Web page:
Offline dandypanty

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Re: Shuttle Columbia re-entry question:
« Reply #8 on: August 21, 2023, 01:48:31 PM »
“…it is simply impossible for a spacecraft to stay in orbit at a lower speed.”

I understand that. I’m not talking about staying in orbit. I’m talking about skipping again and again repeatedly until the speed is bled off. The reason there is a “reentry corridor” or tolerance: too steep = burn up, too shallow = skip out. So enter shallow purposely to skip out intentionally. The same thing the Orion is going to do but instead of once or twice, as many skips as possible.
 
“…it's impossible because of the way orbital mechanics works. Spacecraft orbit the Earth in sort of the same way that planes fly - if you're moving slower than a certain speed then you're going down in a very fundamental way.”

I believe I understand that correctly. If you have no power to the control surfaces, you have no attitude control but if you’re in something like a glider (shuttle) yes it is going down in a fundamental way but still under control of it’s attitude.

“…refueling rockets as you describe simply don't exist, even today. Second, there is no method to allow in-space refueling, even today.”

That is true however, there are containers of this fuel on Earth and a connector/hose/method of getting this fuel into the shuttle at the pad so it is conceivable that some jerry rigged system using already produced/used parts could have been hobbled together in a week or two and fitted inside another rocket capable of making a rendezvous with the shuttle. I’ve heard of some crazy rescue stories using equipment never intended or designed for purposes ultimately used to save people in short amount of times.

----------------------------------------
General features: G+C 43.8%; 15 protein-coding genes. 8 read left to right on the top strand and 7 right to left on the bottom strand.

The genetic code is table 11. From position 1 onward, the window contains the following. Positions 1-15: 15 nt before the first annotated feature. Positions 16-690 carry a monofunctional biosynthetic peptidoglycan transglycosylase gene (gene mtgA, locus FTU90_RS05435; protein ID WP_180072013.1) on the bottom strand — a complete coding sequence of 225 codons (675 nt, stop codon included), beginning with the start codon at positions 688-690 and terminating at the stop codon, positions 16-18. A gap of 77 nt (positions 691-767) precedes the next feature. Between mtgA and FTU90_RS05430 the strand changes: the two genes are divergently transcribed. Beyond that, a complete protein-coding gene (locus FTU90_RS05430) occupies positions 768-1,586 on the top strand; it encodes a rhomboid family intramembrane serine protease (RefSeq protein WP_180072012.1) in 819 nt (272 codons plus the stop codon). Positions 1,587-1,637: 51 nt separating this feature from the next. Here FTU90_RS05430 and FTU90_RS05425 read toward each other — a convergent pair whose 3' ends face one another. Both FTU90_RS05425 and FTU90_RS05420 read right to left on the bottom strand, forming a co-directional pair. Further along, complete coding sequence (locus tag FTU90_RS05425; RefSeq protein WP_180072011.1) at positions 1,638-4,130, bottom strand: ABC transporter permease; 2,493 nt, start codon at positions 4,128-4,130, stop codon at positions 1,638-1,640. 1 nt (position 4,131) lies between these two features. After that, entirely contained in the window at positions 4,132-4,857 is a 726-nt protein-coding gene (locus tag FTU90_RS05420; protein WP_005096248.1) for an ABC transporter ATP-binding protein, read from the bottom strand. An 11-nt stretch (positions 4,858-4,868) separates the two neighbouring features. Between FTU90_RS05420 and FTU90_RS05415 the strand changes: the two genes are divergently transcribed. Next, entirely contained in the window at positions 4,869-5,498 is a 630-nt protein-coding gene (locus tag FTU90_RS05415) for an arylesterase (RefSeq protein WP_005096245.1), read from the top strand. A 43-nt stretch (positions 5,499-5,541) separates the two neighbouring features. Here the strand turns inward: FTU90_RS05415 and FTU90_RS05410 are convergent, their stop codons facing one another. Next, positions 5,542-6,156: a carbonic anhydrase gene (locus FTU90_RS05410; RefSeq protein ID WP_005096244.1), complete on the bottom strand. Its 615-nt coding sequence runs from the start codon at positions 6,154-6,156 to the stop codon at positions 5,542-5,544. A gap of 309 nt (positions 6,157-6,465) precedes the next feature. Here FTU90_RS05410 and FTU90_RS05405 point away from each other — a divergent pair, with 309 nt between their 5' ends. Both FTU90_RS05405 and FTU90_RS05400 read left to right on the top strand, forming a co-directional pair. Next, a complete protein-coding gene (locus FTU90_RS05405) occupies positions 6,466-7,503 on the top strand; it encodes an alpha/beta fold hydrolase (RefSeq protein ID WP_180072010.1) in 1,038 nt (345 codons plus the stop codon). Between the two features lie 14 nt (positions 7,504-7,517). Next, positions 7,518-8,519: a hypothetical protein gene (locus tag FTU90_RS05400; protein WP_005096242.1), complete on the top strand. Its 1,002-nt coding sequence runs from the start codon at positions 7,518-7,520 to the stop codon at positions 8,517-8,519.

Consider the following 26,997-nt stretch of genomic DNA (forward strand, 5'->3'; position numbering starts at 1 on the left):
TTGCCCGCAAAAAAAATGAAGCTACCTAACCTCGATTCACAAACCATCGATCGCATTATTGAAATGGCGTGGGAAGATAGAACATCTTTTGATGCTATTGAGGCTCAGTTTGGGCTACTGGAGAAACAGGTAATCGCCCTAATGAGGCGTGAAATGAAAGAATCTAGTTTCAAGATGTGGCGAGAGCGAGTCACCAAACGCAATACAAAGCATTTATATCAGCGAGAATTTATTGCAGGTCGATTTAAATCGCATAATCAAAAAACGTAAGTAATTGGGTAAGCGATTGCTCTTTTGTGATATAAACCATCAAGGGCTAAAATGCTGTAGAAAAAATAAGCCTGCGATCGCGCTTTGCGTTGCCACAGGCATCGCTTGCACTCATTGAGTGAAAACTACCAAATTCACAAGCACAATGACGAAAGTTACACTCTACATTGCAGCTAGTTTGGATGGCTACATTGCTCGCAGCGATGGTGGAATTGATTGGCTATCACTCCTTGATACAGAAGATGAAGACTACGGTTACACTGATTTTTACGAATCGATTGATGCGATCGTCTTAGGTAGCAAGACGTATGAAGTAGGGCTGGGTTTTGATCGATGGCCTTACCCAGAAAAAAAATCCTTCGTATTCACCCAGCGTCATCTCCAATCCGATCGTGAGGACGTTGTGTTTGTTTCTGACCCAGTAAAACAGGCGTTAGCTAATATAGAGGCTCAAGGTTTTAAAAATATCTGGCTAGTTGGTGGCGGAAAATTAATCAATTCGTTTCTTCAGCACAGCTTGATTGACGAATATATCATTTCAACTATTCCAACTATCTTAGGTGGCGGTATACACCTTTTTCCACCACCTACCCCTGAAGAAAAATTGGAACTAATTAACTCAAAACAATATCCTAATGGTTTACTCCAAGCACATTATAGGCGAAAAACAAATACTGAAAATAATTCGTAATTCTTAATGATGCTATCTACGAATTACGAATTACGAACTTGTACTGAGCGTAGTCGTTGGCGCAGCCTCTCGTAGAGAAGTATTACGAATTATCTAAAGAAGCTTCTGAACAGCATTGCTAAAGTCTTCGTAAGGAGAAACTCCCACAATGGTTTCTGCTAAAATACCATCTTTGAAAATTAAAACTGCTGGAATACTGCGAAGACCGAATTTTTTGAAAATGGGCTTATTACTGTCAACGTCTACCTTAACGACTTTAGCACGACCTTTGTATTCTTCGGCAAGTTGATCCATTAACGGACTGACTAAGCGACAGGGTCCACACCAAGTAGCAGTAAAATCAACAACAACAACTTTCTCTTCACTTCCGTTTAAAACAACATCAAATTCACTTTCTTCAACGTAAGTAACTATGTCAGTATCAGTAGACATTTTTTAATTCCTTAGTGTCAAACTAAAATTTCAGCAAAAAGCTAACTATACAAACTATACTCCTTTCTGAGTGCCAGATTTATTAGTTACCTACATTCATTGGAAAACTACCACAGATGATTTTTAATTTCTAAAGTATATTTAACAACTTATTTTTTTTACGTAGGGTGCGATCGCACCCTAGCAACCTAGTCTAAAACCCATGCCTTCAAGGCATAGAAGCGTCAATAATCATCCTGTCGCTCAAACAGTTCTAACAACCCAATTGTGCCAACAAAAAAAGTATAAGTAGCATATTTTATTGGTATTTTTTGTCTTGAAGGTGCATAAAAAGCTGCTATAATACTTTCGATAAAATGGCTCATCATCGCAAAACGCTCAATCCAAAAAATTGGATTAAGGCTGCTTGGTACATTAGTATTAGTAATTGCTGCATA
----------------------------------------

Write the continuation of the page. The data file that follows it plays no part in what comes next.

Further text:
“Third, the space shuttle main engines were designed to fire only once in each mission (during launch), meaning there was literally no way to relight them during a mission. Fourth, the only place to store the main engines' fuel was in the external tank, which had obviously already been jettisoned.”

Oh I didn’t know that. I know why I thought that; I mistakenly thought I had seen the main engines still lit after tank separation but I was seeing SRB separation. Okay scratch using the mains. I guess unless they could get some loaded SRB’s attached in orbit, there isn’t going to be any braking in this scenario.

“I'd doubt the software could even be edited during a flight.”

Well it kind of seems like it’s possible according to this page:
https://www.globalsecurity.org/space/library/report/1988/sts-oms.html#google_vignette

It says here: “The two OMS engines are used to deorbit. Target data for the deorbit maneuver is computed by the ground and loaded in the onboard GPCs via uplink. This data is also voiced to the flight crew for verification of loaded values. After verification of the deorbit data, the flight crew initiates an OMS gimbal test on the CRT keyboard unit.’

“When you're talking about unmanned spacecraft, obviously there's a much smaller downside risk.”

Yes and despite far less on the line, they have come up with dozens of amazing solutions for failed components on these probes so I doubt saving 7 human lives would result in anything LESS amazing and inventive.

“Unfortunately your incredulity isn't a strong defence.”

It’s no defense because I am not presenting my incredulity as an argument. Just hearing for years very non-specific reasons that the shuttle could not have entered in any other way than it did. Reasons like, “the shuttle reentry is already optimized”. Yes, optimized for what though? Probably not optimized for a giant hole in the wing.

 “It's fine to ask questions, but then it's more reasonable to accept the answers, especially if explanations and evidence are provided, when the subject matter is outside your expertise.”

Well I haven’t really heard any yet. We only just started talking a few comments ago. 
 
“Some problems just don't have solutions, no matter how strong your McGyver Fu is.”